As COVID-19 spreads further each day, mental health support becomes increasingly important. Maintaining mental health during a pandemic can help prevent injuries, as a recent cross-sectional study of post-COVID-19 patients discovered that approximately 40% of them have an increased risk of being diagnosed with a depressive disorder when compared to people of the same age group who did not have the viral infection.
Many people exhibit symptoms of anxiety, depression, panic attacks or other mental health conditions months after recovering from COVID-19 infections, according to academic researchers. To avoid mental and neurological symptoms, it's critical to understand how to manage stress and anxiety during the COVID-19 pandemic, as well as stick to one's mental health goals.
Mental Health Issues Linked to COVID-19
Due to the increase in mental stress associated with COVID-19, those affected may experience mental illness at a higher rate than usual. In the year following their recovery from COVID-19 infections, most post-COVID-19 patients are more likely to develop a depressive disorder, an anxiety disorder or a neurological disorder. Other common medical conditions that many patients are diagnosed with include panic attacks, cognitive impairment and addiction.
In addition to the psychological effects of being isolated or quarantined during treatment, systematic reviews on the causes of the development of mental health disorders in post-COVID-19 patients conclude that their bodies' immune responses remain on high alert long after they have recovered from the coronavirus disease. This prevents their brains from functioning properly, resulting in anxiety or depressive symptoms.
Common Symptoms of COVID-19-related Mental Disorders
Once COVID-19 is detected, various mental health issues can arise. It's important to be aware of the signs and symptoms of mental illness, as well as how to manage stress and anxiety caused by the COVID-19 crisis. Below are the most common signs and symptoms of COVID-19-related mental health issues. This is not an exhaustive list because symptoms vary from person to person.
- Concentration problems
- Decreased energy
- Easily distracted
- Memory Problems
- Sleep Difficulties
- Suicidal Thoughts
During the COVID-19 pandemic, these symptoms may worsen as people become more isolated from others due to social distancing. It's important to note that mental illnesses aren't spread through coughing or sneezing, so you can still interact with loved ones safely. If your mental health begins to deteriorate after contracting COVID-19, make time for yourself, look for ways to relax or complete personal tasks to help you de-stress throughout the day. Seeking the advice of health professionals who specialise in a variety of mental health services is also important for monitoring your mental status and stress levels.
Tips for Manage Mental Health During COVID-19
The mental health effects of COVID-19 can be managed through a variety of coping skills and mental health services. Here are some pointers to keep your psychological wellbeing in check during the pandemic:
- Eat a healthy diet of fresh fruits and vegetables, drink plenty of water throughout the day and avoid caffeine, sugar and junk food.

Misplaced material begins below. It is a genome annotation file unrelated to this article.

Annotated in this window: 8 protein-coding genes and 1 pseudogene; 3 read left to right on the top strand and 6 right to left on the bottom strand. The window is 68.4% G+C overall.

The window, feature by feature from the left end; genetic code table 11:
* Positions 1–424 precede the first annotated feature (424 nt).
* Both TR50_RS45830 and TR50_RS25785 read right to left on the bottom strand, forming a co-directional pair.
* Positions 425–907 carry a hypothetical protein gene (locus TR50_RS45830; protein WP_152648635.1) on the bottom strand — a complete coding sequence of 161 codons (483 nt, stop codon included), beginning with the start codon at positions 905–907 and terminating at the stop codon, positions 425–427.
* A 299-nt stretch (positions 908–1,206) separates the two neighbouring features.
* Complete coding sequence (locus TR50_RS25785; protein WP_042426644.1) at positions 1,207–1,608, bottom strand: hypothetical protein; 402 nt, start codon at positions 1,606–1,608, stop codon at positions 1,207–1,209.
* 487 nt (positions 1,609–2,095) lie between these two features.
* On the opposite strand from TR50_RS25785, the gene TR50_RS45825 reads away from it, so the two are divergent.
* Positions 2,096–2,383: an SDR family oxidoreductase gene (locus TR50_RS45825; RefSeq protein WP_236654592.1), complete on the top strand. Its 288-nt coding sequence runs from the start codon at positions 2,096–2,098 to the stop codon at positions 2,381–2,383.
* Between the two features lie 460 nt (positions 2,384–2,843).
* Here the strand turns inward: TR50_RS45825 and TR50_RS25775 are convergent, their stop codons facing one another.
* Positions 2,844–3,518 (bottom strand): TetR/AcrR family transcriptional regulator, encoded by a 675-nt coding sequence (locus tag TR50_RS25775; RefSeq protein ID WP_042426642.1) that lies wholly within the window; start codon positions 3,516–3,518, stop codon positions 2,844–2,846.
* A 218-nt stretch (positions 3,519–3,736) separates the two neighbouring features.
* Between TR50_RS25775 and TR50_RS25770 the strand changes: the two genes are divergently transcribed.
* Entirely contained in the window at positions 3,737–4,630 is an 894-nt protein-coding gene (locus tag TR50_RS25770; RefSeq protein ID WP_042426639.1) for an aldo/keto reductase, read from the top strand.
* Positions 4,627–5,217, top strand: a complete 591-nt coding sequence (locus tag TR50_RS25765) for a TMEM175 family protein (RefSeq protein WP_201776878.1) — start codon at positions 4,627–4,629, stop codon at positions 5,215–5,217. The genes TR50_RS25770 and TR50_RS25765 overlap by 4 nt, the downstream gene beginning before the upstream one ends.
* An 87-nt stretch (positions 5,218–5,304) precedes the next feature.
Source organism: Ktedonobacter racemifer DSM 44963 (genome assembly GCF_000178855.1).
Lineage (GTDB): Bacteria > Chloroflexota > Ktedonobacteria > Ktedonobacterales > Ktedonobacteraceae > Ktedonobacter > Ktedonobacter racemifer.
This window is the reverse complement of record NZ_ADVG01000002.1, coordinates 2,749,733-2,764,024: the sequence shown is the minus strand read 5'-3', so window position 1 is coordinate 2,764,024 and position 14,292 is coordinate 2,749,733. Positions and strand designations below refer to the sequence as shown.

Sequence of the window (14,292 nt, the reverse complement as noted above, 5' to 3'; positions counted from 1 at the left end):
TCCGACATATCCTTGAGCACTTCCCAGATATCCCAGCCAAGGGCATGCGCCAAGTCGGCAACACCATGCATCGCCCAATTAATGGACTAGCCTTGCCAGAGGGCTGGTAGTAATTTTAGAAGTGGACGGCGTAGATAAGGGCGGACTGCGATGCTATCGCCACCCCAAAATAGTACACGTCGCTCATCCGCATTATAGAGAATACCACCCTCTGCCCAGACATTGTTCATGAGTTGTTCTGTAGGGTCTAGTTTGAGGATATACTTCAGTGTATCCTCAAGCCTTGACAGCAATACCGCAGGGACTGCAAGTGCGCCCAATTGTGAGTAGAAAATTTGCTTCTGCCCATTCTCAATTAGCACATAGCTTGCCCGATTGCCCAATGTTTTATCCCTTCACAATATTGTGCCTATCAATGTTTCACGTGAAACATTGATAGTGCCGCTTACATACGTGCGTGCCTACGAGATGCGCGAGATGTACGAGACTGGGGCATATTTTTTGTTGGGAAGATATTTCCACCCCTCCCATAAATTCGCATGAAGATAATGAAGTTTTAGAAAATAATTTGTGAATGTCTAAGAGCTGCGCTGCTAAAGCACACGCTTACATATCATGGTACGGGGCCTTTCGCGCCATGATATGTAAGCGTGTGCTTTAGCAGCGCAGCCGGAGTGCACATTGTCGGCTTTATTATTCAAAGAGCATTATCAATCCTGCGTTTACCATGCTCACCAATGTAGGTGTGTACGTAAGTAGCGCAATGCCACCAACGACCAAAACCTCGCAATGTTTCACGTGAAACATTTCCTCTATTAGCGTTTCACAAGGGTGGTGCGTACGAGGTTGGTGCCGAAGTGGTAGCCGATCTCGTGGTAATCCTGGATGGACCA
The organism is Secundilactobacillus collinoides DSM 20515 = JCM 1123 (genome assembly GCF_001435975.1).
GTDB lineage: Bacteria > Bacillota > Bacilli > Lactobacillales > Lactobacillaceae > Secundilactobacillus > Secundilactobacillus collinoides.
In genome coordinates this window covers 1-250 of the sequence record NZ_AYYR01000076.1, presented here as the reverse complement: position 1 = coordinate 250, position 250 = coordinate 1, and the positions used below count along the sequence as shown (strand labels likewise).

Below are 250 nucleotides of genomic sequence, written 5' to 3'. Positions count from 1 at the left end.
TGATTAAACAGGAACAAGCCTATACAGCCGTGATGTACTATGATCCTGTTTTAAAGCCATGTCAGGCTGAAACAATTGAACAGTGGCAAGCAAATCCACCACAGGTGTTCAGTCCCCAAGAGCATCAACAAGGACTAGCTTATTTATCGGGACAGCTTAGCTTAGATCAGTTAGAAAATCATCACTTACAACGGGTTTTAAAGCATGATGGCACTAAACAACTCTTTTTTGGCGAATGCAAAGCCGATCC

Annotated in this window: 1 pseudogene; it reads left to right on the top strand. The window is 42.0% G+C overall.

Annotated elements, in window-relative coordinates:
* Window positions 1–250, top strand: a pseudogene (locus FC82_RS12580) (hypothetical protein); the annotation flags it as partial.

- Engage in physical exercise every day to ensure the healthy flow of serotonin, which is vital for maintaining positive thoughts and emotions.
- Go to bed at the same time every night so your body gets used to it—if you have trouble sleeping due to stress or mental illness, try taking a nap in the early afternoon if possible. Getting enough sleep is crucial for mental wellness. Lack of it can affect mental stability and lead to mental disorders like anxiety symptoms.
- Stay up to date with mental health research so that you can easily overcome the negative impact of quarantine and feel much better about yourself.
- Maintain mental hygiene by cleaning your bedroom and house thoroughly; this will help reduce mental stress by making sure your surroundings support your mental wellness.
- Do a mental health check-up every week. If your mental wellness has declined, talk with a mental health professional about what you can do to start feeling better again.
- Get help from other people. Don't be afraid of sounding weak because mental wellness isn't a strength or weakness—it's part of our overall wellbeing. Even the toughest soldiers get overwhelmed sometimes and if they don't get help when they need it, their mental balance could be lost forever. Somebody cares about you and wants to see you happy.
- Meditate if you haven't already. This will help reduce stress and anxiety. If you have trouble focusing, try the tips below to get started:
- Find a quiet place away from distractions; it could be your bedroom, garden or anywhere that brings you peace and comfort.
- Sit straight with your shoulders back and close your eyes.
- Breathe in for 4 seconds, hold the air in your diaphragm for 4 seconds, then breathe out slowly over 4 seconds.
- Clear your mind of all distracting thoughts and focus on the present moment. It will aid in the slowing of your breathing and the relaxation of your nerves.
If you practise this every day when you wake up or before bed, you'll be able to maintain mental stability even during stressful situations.
As we continue to coexist with the COVID-19 pandemic, it is important to maintain mental health and adhere to your mental health goals, as well as find ways to connect with others to improve your quality of life.